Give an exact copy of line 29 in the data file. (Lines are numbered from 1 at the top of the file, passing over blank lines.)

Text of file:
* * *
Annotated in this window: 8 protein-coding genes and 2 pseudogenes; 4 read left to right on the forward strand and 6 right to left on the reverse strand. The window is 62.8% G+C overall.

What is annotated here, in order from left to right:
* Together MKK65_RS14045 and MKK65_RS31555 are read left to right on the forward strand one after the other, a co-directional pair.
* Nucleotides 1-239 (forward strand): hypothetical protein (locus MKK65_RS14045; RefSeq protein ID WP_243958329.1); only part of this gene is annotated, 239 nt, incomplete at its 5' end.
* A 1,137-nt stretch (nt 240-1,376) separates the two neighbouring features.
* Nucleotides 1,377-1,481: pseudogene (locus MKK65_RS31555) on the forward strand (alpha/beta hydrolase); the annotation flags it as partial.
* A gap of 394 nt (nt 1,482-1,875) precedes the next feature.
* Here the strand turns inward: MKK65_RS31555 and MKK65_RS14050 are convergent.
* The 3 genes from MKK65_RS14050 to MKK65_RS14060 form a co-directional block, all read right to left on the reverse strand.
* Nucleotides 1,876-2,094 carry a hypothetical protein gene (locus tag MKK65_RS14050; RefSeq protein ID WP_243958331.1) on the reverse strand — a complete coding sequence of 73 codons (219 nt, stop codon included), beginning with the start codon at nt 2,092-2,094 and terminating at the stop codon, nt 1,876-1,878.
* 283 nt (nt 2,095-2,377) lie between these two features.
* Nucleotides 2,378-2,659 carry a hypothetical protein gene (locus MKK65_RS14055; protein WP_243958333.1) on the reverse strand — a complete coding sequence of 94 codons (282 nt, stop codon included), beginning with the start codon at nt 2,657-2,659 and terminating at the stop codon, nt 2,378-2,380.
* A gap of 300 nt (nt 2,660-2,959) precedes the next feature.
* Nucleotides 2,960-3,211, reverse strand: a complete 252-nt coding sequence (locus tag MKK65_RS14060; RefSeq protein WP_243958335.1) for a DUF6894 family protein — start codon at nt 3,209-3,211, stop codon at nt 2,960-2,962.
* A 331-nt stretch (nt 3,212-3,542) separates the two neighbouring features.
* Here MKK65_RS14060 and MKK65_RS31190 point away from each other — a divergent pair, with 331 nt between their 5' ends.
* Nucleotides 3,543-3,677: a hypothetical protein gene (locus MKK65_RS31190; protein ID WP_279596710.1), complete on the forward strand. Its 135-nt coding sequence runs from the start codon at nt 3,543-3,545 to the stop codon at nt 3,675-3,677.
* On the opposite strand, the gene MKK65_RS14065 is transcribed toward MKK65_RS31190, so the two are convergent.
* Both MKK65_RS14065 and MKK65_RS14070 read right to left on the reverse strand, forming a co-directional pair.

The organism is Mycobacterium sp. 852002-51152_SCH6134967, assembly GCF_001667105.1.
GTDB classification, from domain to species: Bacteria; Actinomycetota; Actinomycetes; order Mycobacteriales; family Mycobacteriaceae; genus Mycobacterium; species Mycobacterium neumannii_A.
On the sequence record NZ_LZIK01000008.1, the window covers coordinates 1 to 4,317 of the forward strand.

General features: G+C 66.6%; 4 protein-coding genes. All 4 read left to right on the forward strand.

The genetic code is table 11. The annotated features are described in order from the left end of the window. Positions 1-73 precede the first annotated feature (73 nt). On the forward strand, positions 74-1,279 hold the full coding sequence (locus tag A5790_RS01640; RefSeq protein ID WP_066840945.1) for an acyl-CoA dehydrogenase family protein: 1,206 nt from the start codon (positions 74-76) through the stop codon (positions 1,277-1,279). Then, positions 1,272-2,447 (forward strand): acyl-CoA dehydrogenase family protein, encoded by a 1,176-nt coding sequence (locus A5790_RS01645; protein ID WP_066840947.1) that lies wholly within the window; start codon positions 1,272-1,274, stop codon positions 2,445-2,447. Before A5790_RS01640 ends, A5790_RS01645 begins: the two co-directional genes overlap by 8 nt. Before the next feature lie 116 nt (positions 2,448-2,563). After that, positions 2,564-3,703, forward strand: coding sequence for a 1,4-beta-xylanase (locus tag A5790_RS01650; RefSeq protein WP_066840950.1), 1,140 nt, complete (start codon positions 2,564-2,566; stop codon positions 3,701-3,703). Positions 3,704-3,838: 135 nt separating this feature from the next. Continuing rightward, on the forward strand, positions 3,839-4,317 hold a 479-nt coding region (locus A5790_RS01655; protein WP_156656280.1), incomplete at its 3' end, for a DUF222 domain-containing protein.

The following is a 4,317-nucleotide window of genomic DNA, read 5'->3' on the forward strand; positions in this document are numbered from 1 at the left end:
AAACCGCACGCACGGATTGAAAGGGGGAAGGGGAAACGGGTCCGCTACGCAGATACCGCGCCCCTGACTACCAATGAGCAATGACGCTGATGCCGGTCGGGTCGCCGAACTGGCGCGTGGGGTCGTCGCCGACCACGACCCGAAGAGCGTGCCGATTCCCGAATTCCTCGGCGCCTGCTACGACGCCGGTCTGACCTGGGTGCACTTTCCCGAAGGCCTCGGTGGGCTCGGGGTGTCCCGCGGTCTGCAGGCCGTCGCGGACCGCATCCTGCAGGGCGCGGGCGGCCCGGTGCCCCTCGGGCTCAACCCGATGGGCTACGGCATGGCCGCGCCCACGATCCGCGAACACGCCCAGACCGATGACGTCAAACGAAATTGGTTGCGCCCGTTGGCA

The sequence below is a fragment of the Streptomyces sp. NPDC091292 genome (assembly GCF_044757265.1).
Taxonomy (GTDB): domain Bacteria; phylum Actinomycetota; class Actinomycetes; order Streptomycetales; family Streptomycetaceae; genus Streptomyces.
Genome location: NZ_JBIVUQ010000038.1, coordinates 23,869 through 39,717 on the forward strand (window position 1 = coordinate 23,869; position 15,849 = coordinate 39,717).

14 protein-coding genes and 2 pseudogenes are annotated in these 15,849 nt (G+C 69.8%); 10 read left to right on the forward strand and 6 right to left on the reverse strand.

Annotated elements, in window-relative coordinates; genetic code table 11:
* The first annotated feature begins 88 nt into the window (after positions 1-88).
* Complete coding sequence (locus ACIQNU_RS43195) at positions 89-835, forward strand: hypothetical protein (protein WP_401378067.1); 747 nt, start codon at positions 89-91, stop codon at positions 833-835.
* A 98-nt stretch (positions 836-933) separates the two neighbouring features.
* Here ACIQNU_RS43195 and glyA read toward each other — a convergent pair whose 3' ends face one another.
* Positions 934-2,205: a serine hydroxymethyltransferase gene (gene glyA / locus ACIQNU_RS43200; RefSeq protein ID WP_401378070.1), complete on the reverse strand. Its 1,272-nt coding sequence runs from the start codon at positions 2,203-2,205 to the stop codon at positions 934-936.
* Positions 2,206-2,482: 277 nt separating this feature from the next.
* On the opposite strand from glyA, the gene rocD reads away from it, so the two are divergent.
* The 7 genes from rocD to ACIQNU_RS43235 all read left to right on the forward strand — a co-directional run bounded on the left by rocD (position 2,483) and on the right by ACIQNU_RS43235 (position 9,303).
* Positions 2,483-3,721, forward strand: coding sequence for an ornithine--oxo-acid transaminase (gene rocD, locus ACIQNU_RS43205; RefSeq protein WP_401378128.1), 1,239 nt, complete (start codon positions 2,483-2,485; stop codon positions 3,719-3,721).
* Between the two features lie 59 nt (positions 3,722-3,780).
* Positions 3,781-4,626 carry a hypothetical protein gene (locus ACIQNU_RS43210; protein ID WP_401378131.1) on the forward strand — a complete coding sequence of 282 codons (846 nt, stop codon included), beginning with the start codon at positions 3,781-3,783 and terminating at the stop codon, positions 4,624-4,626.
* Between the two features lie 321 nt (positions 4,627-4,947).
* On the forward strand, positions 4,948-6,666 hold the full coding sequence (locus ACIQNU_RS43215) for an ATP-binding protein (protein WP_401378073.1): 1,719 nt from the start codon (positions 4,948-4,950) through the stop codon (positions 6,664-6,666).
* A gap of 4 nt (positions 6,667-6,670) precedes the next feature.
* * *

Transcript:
Genome location: NZ_JBIVUQ010000038.1, coordinates 23,869 through 39,717 on the forward strand (window position 1 = coordinate 23,869; position 15,849 = coordinate 39,717).